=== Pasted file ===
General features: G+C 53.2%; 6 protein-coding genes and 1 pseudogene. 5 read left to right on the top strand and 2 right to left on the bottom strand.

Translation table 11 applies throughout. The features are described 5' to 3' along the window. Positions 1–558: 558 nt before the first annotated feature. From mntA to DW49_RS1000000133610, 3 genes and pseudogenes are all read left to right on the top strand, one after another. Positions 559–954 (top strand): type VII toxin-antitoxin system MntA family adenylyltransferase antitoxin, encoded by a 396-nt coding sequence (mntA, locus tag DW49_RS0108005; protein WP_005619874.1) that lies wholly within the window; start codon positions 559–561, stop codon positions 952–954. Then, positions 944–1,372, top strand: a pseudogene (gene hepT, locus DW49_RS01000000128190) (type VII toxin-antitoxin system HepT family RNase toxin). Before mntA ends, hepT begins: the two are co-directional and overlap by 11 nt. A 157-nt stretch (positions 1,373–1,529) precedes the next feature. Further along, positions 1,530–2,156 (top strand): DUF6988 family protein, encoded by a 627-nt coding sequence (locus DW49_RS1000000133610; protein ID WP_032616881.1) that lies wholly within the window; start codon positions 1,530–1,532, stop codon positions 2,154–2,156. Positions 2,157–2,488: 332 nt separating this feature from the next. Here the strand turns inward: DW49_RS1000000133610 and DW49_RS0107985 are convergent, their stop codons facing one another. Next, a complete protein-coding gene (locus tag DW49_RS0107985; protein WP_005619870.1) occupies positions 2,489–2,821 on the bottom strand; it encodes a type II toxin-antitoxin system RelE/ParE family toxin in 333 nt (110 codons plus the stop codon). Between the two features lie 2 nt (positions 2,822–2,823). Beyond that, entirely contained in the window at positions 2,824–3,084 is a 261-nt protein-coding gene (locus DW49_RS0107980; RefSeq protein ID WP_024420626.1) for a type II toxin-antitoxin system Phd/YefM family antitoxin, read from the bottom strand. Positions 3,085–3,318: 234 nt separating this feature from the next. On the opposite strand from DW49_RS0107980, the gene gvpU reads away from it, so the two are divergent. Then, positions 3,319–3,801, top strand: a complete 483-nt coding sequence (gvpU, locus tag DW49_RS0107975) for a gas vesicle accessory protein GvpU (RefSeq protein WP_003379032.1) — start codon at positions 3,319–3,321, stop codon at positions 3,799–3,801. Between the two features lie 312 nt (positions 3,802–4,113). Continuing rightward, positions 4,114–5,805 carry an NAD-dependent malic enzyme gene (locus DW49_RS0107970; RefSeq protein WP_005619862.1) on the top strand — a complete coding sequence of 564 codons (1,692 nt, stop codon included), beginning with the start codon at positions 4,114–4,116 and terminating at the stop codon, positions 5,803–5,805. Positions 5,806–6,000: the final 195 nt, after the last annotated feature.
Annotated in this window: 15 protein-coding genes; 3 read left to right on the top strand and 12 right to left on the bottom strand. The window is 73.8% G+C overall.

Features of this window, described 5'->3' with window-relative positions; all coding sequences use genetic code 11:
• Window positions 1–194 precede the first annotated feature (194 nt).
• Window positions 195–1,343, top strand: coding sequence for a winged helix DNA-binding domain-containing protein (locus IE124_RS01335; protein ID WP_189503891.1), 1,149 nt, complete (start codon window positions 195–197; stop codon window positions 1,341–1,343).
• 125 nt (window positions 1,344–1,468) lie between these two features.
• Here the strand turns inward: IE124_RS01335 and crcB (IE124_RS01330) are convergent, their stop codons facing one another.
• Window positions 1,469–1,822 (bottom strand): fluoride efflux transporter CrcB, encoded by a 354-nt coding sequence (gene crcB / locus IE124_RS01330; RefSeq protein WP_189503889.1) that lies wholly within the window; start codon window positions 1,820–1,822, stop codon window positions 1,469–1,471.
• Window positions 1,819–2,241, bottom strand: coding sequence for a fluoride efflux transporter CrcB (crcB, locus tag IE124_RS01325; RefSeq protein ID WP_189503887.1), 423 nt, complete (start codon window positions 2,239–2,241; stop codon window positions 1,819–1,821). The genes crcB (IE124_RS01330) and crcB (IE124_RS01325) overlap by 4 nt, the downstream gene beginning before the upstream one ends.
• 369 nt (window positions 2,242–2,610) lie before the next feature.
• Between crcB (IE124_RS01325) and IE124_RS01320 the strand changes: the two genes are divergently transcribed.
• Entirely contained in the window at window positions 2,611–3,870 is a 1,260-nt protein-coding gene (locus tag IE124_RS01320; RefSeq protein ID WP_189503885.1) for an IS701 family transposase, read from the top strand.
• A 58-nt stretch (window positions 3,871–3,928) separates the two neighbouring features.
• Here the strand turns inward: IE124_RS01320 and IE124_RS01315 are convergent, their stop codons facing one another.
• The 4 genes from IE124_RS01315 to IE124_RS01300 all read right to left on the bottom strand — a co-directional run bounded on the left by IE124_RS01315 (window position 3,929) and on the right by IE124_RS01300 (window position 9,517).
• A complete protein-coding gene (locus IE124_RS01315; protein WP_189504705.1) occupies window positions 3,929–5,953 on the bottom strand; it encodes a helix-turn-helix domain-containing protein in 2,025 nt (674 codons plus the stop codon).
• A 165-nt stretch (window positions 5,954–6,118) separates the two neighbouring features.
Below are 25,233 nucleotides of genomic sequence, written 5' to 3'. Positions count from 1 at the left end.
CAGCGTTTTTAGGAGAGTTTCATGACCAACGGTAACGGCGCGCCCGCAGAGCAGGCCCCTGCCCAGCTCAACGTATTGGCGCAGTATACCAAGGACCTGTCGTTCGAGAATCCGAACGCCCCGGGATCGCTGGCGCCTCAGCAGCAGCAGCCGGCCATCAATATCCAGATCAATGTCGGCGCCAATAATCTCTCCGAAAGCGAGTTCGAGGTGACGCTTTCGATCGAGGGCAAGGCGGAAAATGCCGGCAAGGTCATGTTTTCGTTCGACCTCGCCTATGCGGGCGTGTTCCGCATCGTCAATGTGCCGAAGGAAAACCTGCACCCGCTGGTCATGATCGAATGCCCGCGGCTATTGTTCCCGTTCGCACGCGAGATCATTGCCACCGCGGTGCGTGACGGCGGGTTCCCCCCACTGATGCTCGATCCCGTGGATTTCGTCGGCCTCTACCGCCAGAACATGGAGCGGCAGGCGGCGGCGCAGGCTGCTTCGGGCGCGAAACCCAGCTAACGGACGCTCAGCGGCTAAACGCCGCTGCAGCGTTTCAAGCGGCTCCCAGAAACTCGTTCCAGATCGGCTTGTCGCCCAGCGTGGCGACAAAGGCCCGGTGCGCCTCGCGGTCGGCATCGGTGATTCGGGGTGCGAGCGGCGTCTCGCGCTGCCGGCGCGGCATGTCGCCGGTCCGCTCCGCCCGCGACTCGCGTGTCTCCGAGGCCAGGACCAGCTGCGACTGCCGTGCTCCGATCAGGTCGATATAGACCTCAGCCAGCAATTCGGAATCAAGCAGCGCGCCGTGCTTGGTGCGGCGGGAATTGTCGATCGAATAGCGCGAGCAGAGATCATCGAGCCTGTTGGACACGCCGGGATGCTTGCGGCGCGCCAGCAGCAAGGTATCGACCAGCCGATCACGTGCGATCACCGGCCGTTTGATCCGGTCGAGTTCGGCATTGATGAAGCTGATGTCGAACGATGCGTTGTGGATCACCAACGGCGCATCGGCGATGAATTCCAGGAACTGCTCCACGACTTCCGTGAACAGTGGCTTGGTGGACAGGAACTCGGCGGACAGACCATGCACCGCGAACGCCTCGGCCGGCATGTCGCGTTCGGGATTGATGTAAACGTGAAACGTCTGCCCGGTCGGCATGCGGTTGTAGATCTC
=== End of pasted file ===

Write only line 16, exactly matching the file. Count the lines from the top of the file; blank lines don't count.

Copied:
• The 4 genes from IE124_RS01315 to IE124_RS01300 all read right to left on the bottom strand — a co-directional run bounded on the left by IE124_RS01315 (window position 3,929) and on the right by IE124_RS01300 (window position 9,517).